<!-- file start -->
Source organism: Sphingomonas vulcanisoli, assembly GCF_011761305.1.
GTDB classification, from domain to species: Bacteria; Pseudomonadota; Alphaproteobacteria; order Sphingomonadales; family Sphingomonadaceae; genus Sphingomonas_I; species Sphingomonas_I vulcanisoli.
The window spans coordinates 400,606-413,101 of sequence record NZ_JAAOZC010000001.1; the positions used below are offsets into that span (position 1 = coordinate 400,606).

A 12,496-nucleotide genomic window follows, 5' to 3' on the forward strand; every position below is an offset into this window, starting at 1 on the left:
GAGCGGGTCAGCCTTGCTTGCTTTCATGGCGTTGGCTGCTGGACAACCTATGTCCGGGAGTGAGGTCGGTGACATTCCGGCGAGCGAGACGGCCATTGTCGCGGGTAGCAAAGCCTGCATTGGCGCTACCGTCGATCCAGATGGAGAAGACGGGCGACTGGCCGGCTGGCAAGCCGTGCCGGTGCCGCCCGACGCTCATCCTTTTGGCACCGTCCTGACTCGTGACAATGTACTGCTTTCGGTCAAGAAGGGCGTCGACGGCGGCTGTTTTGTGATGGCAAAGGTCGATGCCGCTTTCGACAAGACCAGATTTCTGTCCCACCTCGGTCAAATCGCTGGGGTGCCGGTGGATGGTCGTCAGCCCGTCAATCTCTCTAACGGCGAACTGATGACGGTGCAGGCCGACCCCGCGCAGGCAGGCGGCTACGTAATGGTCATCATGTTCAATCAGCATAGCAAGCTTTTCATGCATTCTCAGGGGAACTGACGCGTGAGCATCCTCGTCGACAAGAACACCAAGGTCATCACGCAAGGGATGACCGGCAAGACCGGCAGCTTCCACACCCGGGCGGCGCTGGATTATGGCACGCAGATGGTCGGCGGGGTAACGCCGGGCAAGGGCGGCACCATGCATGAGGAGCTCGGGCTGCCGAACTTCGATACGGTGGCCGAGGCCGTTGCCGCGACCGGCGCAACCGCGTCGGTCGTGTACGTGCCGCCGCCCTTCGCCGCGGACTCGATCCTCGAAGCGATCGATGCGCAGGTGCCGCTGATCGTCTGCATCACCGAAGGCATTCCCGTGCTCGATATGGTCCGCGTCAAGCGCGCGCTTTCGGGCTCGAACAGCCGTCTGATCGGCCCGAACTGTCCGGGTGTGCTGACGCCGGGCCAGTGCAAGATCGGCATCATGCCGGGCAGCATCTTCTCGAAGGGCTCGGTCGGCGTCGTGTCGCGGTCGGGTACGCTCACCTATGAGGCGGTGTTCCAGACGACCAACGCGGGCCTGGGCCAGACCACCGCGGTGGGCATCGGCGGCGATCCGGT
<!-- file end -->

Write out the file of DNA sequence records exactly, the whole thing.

Source organism: Sphingomonas vulcanisoli, assembly GCF_011761305.1.
GTDB classification, from domain to species: Bacteria; Pseudomonadota; Alphaproteobacteria; order Sphingomonadales; family Sphingomonadaceae; genus Sphingomonas_I; species Sphingomonas_I vulcanisoli.
The window spans coordinates 400,606-413,101 of sequence record NZ_JAAOZC010000001.1; the positions used below are offsets into that span (position 1 = coordinate 400,606).

A 12,496-nucleotide genomic window follows, 5' to 3' on the forward strand; every position below is an offset into this window, starting at 1 on the left:
GAGCGGGTCAGCCTTGCTTGCTTTCATGGCGTTGGCTGCTGGACAACCTATGTCCGGGAGTGAGGTCGGTGACATTCCGGCGAGCGAGACGGCCATTGTCGCGGGTAGCAAAGCCTGCATTGGCGCTACCGTCGATCCAGATGGAGAAGACGGGCGACTGGCCGGCTGGCAAGCCGTGCCGGTGCCGCCCGACGCTCATCCTTTTGGCACCGTCCTGACTCGTGACAATGTACTGCTTTCGGTCAAGAAGGGCGTCGACGGCGGCTGTTTTGTGATGGCAAAGGTCGATGCCGCTTTCGACAAGACCAGATTTCTGTCCCACCTCGGTCAAATCGCTGGGGTGCCGGTGGATGGTCGTCAGCCCGTCAATCTCTCTAACGGCGAACTGATGACGGTGCAGGCCGACCCCGCGCAGGCAGGCGGCTACGTAATGGTCATCATGTTCAATCAGCATAGCAAGCTTTTCATGCATTCTCAGGGGAACTGACGCGTGAGCATCCTCGTCGACAAGAACACCAAGGTCATCACGCAAGGGATGACCGGCAAGACCGGCAGCTTCCACACCCGGGCGGCGCTGGATTATGGCACGCAGATGGTCGGCGGGGTAACGCCGGGCAAGGGCGGCACCATGCATGAGGAGCTCGGGCTGCCGAACTTCGATACGGTGGCCGAGGCCGTTGCCGCGACCGGCGCAACCGCGTCGGTCGTGTACGTGCCGCCGCCCTTCGCCGCGGACTCGATCCTCGAAGCGATCGATGCGCAGGTGCCGCTGATCGTCTGCATCACCGAAGGCATTCCCGTGCTCGATATGGTCCGCGTCAAGCGCGCGCTTTCGGGCTCGAACAGCCGTCTGATCGGCCCGAACTGTCCGGGTGTGCTGACGCCGGGCCAGTGCAAGATCGGCATCATGCCGGGCAGCATCTTCTCGAAGGGCTCGGTCGGCGTCGTGTCGCGGTCGGGTACGCTCACCTATGAGGCGGTGTTCCAGACGACCAACGCGGGCCTGGGCCAGACCACCGCGGTGGGCATCGGCGGCGATCCGGT